With continuing reference to FIG. 21, the air blower 650 provides an upwardly extending air supply tube (not shown) that extends through an air tube passage (not shown) in the mounting plate 640 to penetrate a coaxial air tube passage (not shown) in a substantially tubular ABS support tube 662 secured to and extending vertically upwardly from the mounting plate 640. The uppermost planar edge of the ABS support tube 662 supports a matingly abutting metal ring bearing 670. The upper and lower surfaces of the ring bearing 670 may be planar or may have radially extending ridges, providing less friction contact between the ring bearing 670 and abutting surfaces.
An ABS driven external spur gear 664 has a tubular, compressed air supply delivery section 666 extending vertically above and below an integral, horizontally or laterally outwardly extending driven spur gear tooth plate section 668, the lower planar surface of which rests on the upper surface of the ring bearing 670. The lower tubular section (not shown) of the driven external spur gear 664 matingly penetrates a central circular aperture in the ring bearing 670 to also penetrate the upper tubular interior (not shown) of the ABS support tube 662.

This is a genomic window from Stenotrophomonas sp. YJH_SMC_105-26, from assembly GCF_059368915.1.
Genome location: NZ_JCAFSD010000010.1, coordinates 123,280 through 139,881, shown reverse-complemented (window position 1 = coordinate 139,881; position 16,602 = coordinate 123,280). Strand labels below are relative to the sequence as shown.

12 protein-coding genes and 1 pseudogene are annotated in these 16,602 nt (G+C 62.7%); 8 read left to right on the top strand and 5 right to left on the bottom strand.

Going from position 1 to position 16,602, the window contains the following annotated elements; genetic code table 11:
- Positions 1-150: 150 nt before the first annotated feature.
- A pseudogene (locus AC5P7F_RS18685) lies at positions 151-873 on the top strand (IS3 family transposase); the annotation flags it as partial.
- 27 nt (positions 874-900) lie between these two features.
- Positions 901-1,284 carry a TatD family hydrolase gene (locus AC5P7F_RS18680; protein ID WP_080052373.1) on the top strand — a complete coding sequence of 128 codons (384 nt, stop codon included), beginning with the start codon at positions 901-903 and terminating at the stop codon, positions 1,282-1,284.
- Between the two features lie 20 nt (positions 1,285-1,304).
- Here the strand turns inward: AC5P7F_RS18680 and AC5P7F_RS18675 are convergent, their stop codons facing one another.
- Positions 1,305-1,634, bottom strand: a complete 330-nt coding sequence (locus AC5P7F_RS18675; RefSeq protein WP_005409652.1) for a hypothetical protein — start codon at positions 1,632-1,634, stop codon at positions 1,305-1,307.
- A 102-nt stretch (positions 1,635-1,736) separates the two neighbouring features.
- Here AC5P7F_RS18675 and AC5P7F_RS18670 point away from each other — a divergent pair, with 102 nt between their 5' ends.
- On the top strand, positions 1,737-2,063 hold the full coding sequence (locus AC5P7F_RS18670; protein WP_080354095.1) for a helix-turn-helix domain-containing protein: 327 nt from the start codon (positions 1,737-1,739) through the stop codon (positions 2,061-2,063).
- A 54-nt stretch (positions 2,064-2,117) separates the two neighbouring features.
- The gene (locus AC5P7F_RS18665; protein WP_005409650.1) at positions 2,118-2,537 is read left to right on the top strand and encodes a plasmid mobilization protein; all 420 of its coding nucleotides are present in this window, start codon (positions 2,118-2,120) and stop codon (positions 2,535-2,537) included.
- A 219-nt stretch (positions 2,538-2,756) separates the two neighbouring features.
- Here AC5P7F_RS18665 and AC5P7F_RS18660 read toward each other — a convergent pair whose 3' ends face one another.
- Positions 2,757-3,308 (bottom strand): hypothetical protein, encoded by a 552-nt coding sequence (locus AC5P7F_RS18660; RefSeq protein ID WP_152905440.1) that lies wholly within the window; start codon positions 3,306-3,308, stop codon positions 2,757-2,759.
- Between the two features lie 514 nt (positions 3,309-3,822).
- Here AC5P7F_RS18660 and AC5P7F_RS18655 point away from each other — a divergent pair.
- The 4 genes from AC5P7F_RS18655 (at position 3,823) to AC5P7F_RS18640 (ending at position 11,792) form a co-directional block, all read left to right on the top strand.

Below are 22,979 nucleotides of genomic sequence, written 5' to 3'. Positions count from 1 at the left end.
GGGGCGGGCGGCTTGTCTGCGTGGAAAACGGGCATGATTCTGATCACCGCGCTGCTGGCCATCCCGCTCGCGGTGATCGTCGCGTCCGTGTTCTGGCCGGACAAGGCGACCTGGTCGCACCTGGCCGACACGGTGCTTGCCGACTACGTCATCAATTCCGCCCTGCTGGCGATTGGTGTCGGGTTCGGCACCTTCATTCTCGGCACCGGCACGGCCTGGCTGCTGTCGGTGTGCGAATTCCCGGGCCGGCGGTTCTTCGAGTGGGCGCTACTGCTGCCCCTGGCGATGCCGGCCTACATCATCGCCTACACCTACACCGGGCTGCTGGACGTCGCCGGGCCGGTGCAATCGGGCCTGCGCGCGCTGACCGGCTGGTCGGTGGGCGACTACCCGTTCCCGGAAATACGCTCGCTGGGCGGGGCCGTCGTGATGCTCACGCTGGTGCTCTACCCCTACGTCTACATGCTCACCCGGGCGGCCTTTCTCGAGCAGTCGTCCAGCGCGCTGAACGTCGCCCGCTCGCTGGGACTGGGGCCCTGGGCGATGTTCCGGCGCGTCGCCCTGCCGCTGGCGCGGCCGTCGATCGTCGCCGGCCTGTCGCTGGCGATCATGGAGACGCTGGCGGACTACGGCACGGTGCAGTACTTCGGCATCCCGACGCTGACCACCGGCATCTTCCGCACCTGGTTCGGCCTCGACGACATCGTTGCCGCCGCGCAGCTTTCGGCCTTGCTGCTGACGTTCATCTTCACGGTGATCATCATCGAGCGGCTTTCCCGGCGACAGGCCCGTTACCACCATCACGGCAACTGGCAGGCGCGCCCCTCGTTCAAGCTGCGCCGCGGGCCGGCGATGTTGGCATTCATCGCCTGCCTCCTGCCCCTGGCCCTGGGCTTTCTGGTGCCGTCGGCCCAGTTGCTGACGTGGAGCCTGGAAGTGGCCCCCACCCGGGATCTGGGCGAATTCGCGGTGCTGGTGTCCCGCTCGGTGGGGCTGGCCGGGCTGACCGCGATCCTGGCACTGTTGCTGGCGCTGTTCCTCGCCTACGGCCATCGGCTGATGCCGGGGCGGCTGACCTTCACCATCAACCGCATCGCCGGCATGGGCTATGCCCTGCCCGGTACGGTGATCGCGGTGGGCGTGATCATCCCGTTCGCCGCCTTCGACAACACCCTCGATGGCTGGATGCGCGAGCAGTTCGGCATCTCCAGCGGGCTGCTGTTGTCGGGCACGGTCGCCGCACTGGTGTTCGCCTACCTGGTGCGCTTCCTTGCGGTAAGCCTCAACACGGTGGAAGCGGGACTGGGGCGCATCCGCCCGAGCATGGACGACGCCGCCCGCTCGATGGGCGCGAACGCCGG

A planar slip drive ring 672 in turn rests on, and is thereby in driving contact with, the upper planar surface of driven spur gear tooth plate section 668 with the upper tubular section of the ABS driven external spur gear 664 penetrating through and extending upwardly above the generally horizontally disposed slip drive ring 672. The diametral width of the slip drive ring 672 is substantially wider than the diametral width of the driven spur gear tooth plate section 670 but only slightly less than the diametral width of the circular bottom plate 674 of the action ball container 600. The circular bottom plate 674 thus rests on, and is also in driving contact with, the upper surface of the slip drive ring 672 and has an axially centered support and air supply aperture 676, through which the upper tubular section of the ABS driven external spur gear 664 passes in order to secure the action ball container 600 while providing an agitating air supply passage into the lower section of the action ball container 600. The slip drive ring 672 is preferably made of a rigid, resilient plastic and has roughened (not smooth or flat) upper and lower surfaces in order to increase frictional driving contact with abutting surfaces of the ABS driven spur gear 664 and the circular bottom plate 674 described above.